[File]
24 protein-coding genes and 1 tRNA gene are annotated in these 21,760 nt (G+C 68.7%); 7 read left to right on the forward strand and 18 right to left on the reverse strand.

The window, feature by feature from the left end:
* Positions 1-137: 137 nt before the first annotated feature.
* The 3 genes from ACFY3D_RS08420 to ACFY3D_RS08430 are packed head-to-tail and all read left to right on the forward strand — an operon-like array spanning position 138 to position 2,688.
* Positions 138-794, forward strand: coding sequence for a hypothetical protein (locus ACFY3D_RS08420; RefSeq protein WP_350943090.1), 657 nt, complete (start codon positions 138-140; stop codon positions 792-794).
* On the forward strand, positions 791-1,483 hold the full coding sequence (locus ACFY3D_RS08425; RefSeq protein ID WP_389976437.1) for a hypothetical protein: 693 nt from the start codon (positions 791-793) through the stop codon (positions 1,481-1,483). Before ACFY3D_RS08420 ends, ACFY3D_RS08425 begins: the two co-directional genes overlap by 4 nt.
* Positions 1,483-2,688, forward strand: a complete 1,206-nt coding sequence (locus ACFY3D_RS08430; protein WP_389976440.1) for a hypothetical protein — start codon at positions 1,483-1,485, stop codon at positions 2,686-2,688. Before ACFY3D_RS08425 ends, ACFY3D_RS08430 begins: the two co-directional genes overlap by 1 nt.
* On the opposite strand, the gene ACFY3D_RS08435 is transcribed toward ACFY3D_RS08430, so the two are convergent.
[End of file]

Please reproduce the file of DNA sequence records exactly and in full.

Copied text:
24 protein-coding genes and 1 tRNA gene are annotated in these 21,760 nt (G+C 68.7%); 7 read left to right on the forward strand and 18 right to left on the reverse strand.

The window, feature by feature from the left end:
* Positions 1-137: 137 nt before the first annotated feature.
* The 3 genes from ACFY3D_RS08420 to ACFY3D_RS08430 are packed head-to-tail and all read left to right on the forward strand — an operon-like array spanning position 138 to position 2,688.
* Positions 138-794, forward strand: coding sequence for a hypothetical protein (locus ACFY3D_RS08420; RefSeq protein WP_350943090.1), 657 nt, complete (start codon positions 138-140; stop codon positions 792-794).
* On the forward strand, positions 791-1,483 hold the full coding sequence (locus ACFY3D_RS08425; RefSeq protein ID WP_389976437.1) for a hypothetical protein: 693 nt from the start codon (positions 791-793) through the stop codon (positions 1,481-1,483). Before ACFY3D_RS08420 ends, ACFY3D_RS08425 begins: the two co-directional genes overlap by 4 nt.
* Positions 1,483-2,688, forward strand: a complete 1,206-nt coding sequence (locus ACFY3D_RS08430; protein WP_389976440.1) for a hypothetical protein — start codon at positions 1,483-1,485, stop codon at positions 2,686-2,688. Before ACFY3D_RS08425 ends, ACFY3D_RS08430 begins: the two co-directional genes overlap by 1 nt.
* On the opposite strand, the gene ACFY3D_RS08435 is transcribed toward ACFY3D_RS08430, so the two are convergent.